In other countries where the two major parties have so disgraced themselves, from Germany in the early 1930’s to Venezuela in the 1980’s, the result has often been the emergence of a charismatic leader outside the major parties winning popular support and setting himself up as a dictator. As much as political activists in general and progressive activists in particular like to bemoan the entrenched nature of the Republican and Democratic parties — including the ways they’ve written U.S. elections law to make organizing any other party a colossal waste of time — and the general apathy and political cluelessness of much of the American population, those may be the only things saving us from a Right or Left dictatorship in the near future.
Locally, 2013 will be remembered as the year of Bob Filner’s spectacular crash and burn as mayor of San Diego. It’s hard to imagine what’s most bizarre about that story: that Filner, a hero to progressive San Diegans for over 30 years, should have been laid low by a character flaw that, as described by woman after woman who appeared in the local media, approaches an insane compulsion; or that the lead in attacking him was taken, not by his political opposition, but by activists in his own party who declared war on him in a press conference with the fury of medieval witchhunters.
It was a story that hit me particularly hard because I ended up permanently disillusioned about two people who had been longtime heroes of mine. Bob Filner, whom I’d thought of as a fearless progressive crusader whose arrogance at least came with the territory of fighting for the right causes, was revealed as at worst a sexual compulsive with a warped view of women and at best an insensitive boor. And his principal accuser, Donna Frye, came off as Cotton Mather in drag, out not merely to drive him from office but consign him to the worst circle in hell without a trace of compassion for what clearly, if the allegations against Filner are true, is a mental illness.
Whether 2013 was a good year for Queer rights depends on where you live. If you’re in the U.S. or western Europe, the answer was definitely yes: the number of states allowing same-sex couples to marry zoomed up from 10 at the start of 2013 to 18 by its end — including, of all places, Utah, where a federal judge found the state’s same-sex marriage ban unconstitutional on grounds of equal protection and — unlike Vaughan Walker in California in 2010 — did not “stay” (i.e., delay) his own decision to give the state a chance to appeal. (Remember that Utah is also the state which in 1890 had to be forced by the threat of a federal invasion to limit its legal recognition of marriage to one man and only one woman.)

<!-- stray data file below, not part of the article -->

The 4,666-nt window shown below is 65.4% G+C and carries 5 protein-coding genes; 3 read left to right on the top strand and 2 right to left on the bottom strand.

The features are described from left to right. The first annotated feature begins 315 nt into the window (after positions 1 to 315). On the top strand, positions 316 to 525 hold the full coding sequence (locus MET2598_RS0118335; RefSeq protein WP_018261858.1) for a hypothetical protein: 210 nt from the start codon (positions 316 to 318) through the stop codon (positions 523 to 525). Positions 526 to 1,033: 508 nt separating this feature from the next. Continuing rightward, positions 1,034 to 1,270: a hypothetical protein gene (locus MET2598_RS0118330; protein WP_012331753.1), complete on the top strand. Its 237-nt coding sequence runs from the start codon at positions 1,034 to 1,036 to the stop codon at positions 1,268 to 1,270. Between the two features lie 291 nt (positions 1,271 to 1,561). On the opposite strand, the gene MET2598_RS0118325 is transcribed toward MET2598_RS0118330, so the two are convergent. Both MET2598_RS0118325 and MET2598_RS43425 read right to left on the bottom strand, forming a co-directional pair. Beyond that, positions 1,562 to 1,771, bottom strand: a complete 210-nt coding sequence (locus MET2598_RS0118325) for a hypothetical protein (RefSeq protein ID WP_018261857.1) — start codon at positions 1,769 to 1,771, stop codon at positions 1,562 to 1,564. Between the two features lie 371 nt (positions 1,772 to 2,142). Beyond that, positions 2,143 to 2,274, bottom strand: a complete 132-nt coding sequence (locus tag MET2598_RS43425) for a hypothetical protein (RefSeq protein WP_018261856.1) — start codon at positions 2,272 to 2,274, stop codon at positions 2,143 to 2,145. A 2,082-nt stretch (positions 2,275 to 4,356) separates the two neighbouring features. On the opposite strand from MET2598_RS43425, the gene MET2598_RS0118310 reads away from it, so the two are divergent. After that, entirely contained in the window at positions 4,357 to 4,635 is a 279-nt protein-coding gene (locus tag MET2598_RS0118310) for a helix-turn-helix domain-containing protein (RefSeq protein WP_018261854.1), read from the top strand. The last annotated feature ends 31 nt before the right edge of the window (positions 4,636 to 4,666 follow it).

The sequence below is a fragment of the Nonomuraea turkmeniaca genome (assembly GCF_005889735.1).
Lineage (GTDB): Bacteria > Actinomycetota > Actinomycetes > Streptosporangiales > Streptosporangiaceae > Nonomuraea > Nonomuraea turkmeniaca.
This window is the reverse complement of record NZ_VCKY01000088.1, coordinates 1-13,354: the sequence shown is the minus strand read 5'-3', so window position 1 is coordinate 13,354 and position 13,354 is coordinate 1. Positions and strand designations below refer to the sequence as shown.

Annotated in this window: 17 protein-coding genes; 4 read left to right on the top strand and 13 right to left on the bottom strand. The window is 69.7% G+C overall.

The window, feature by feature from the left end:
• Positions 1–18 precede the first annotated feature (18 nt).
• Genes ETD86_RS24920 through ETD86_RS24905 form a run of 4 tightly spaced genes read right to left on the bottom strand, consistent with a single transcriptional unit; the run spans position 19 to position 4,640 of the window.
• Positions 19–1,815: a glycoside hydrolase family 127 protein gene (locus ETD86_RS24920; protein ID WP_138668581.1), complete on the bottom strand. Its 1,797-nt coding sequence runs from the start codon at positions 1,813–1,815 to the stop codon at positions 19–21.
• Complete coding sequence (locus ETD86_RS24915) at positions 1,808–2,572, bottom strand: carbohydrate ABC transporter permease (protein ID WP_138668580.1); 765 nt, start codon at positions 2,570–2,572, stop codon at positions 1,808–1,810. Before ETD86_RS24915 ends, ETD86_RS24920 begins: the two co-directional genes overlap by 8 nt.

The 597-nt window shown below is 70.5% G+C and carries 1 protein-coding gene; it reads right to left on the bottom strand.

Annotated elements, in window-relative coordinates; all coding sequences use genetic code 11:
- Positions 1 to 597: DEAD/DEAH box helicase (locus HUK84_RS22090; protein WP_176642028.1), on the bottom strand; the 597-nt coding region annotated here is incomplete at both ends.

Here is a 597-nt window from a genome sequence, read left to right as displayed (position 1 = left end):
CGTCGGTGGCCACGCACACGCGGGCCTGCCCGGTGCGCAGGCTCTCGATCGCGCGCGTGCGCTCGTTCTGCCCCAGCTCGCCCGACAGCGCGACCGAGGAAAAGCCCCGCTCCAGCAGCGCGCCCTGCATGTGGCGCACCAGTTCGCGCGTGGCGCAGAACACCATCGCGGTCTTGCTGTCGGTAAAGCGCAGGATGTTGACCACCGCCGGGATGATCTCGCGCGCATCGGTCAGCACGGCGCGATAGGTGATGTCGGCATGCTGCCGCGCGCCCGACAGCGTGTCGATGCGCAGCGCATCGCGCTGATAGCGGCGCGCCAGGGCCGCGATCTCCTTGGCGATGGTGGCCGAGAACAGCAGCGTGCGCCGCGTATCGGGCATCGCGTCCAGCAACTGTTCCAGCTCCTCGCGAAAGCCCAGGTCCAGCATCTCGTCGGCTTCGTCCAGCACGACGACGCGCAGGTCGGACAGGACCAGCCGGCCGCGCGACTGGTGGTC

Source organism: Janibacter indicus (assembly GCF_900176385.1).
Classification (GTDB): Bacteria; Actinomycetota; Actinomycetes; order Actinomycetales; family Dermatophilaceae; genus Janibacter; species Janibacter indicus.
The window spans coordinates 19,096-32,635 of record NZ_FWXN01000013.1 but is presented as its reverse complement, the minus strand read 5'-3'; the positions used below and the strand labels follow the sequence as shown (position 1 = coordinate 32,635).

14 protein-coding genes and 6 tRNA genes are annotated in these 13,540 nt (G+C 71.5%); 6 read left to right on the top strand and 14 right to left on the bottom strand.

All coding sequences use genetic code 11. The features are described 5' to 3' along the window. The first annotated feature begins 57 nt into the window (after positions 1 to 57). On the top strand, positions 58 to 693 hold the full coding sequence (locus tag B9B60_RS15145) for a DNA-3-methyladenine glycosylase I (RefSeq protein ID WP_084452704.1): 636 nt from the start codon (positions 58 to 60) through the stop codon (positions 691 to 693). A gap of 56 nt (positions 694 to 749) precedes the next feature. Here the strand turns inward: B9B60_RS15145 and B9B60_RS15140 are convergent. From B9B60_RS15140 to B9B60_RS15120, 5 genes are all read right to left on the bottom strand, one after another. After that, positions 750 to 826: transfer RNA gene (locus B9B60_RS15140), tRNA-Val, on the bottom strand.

While it wasn’t the sweeping Loving v. Virginia-style ruling Queer marriage advocates were hoping for, the U.S. Supreme Court did rule in June that the provision of the so-called “Defense of Marriage Act” (DoMA) — passed in 1996 by a Republican-dominated Congress and signed into a law by a Democratic President, Bill Clinton — limiting federal recognition of marriage to unions of one man and one woman was unconstitutional. What’s more, they ruled against it on the correct grounds; instead of saying that the federal law was an imposition on the historic right of states to define marriage for themselves, they said it violated the equal protection rights of same-sex couples who live in states where they can legally marry. That makes it likely that when they get a case challenging the other half of DoMA, which allows states to refuse to recognize same-sex marriages legally performed in other states, the Supremes will throw that out too.